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Rocco Scott LaFaro (April 3, 1936 – July 6, 1961) was an influential jazz bassist, perhaps best known for his work with the Bill Evans Trio.

Biography

Born in Newark, New Jerseymarker, LaFaro grew up in a musical family (his father played in many big bands). He started on piano while in elementary school, began on the bass clarinet in junior high school, changing to tenor saxophone when he entered high school in Geneva, NY. He only took up the double bass at 17 in the summer before he entered college, when he learned a string instrument was required for music education majors. About three months into his studies at Ithaca Collegemarker in Ithaca, NYmarker, LaFaro decided to concentrate on bass. He often played in groups at the College Spa and Joe's Restaurant on State Street in downtown Ithaca.

He entered college to study music but left during the early weeks of his Sophomore year, when he joined Buddy Morrow and his big band. He left that organization in Los Angeles after a cross country tour and decided to try his luck in the Los Angelesmarker music scene. There, he quickly found work and became known as one of the best of the young bassists. In 1959, after many gigs with such luminaries as Chet Baker, Victor Feldman, Stan Kenton, Cal Tjader , and Benny Goodman, LaFaro joined Bill Evans, who had recently left the Miles Davis Sextet. It was with Evans and drummer Paul Motian that LaFaro developed and expanded the counter-melodic style that would come to characterize his playing. Ornette Coleman also collaborated with him around this time.

LaFaro played a double bass made in 1825 in Concord, New Hampshiremarker by Abraham Prescott. The top of the instrument is a three-piece plate of slab-cut fir; the back is a two-piece plate of moderately flamed maple with an ebony inlay at the center joint; the sides are made of matching maple. It has rolled corners on the bottom and very sloped shoulders on the top, making it easier to get in and out of thumb position.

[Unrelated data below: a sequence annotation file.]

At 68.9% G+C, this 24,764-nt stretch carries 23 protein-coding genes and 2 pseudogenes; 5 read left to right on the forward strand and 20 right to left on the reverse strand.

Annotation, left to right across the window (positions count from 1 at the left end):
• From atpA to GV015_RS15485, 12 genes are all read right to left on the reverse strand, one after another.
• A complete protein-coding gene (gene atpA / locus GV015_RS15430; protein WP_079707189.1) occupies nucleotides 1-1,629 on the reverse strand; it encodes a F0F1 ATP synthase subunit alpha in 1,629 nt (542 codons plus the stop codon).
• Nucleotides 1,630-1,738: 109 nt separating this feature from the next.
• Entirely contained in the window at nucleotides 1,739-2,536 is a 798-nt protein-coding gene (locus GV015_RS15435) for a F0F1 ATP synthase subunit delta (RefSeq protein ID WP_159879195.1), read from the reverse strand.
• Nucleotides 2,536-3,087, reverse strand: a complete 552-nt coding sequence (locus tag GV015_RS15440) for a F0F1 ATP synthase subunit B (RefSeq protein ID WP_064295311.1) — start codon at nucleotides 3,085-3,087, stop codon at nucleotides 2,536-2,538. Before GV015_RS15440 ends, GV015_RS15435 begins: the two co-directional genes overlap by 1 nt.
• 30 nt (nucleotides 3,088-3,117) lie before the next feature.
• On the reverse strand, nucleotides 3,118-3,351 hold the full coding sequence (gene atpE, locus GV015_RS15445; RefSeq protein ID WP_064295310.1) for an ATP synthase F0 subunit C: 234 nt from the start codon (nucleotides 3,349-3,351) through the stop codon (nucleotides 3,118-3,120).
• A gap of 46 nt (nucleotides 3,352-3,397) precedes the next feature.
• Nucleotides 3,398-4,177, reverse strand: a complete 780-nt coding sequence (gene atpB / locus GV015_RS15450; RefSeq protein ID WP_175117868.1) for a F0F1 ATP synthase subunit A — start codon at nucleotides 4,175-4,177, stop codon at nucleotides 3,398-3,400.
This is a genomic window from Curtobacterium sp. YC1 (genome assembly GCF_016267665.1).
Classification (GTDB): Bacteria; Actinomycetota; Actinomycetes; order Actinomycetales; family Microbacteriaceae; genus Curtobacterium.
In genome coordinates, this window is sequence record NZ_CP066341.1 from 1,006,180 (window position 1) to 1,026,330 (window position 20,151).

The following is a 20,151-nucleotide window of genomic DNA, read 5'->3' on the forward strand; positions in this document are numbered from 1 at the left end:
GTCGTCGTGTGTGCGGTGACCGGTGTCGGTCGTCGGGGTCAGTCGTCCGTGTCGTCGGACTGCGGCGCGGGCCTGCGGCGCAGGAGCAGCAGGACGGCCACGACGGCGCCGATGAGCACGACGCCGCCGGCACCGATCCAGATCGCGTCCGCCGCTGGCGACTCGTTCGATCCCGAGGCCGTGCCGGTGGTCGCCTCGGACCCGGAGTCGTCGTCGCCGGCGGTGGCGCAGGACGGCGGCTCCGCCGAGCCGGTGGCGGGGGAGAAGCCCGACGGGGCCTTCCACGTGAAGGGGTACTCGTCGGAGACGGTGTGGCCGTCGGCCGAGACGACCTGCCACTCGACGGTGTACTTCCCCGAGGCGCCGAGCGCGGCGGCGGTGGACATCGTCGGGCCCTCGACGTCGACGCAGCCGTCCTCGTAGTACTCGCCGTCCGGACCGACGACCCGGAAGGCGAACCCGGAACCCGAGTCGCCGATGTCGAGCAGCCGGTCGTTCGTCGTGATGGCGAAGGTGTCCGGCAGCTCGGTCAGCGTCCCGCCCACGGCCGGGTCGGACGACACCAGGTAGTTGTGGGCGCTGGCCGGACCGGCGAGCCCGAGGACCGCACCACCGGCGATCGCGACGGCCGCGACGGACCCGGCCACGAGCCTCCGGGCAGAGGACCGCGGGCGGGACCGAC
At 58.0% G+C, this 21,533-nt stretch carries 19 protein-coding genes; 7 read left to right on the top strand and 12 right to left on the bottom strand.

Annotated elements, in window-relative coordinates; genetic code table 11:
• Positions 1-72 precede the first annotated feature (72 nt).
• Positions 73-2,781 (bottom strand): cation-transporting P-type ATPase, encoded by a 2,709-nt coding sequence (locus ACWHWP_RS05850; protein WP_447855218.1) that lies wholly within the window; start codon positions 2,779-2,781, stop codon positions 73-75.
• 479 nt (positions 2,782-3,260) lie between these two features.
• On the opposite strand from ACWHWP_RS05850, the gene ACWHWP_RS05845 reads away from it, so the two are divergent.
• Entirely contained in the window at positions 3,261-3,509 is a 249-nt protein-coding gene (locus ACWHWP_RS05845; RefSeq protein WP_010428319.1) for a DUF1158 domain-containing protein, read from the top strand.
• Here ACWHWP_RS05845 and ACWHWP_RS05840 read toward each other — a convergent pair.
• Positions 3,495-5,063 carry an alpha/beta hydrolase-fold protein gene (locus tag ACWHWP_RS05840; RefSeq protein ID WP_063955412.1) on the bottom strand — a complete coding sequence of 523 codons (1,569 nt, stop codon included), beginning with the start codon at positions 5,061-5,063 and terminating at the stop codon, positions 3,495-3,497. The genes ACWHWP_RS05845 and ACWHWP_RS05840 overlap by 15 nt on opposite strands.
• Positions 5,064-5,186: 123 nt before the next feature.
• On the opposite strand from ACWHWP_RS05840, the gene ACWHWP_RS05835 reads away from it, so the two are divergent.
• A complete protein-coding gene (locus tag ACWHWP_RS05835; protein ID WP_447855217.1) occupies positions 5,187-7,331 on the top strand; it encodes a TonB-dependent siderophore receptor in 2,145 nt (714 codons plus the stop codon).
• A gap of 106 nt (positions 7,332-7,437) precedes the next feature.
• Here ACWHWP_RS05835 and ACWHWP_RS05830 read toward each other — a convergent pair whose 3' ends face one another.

In 2009, Resonance Records released "Pieces of Jade", the first album released featuring LaFaro as a bandleader. The album includes five selections recorded in New York City during 1961 that showcase LaFaro with pianist Don Friedman and drummer Pete LaRoca.

Death

LaFaro died in an automobile accident in the summer of 1961 in Flint, New York on US 20 between Genevamarker and Canandaigua, two days after accompanying Stan Getz at the Newport Jazz Festival. His death came just ten days after recording two live albums with the Bill Evans Trio, Sunday at the Village Vanguard and Waltz for Debby, albums considered among the finest live jazz recordings.

Although he performed for only six years (1955-1961), LaFaro's innovative approach to the bass redefined jazz playing bringing an "emancipation" introducing "so many diverse possibilities as would have been thought impossible for the bass only a short time before" , and inspired a generation of bassists who followed him.

References

  1. Jazz Improv Magazine
  2. news, reviews, biography, video, youtube videos, discography, books, DVDs, concerts, gossip, pictures and tour dates
  3. Ralston
  4. allmusic ((( Scott LaFaro > Overview )))
  5. Ralston
  6. Marc Johnson’s Homage to Bill Evans & Scott La Faro
  7. Ralston


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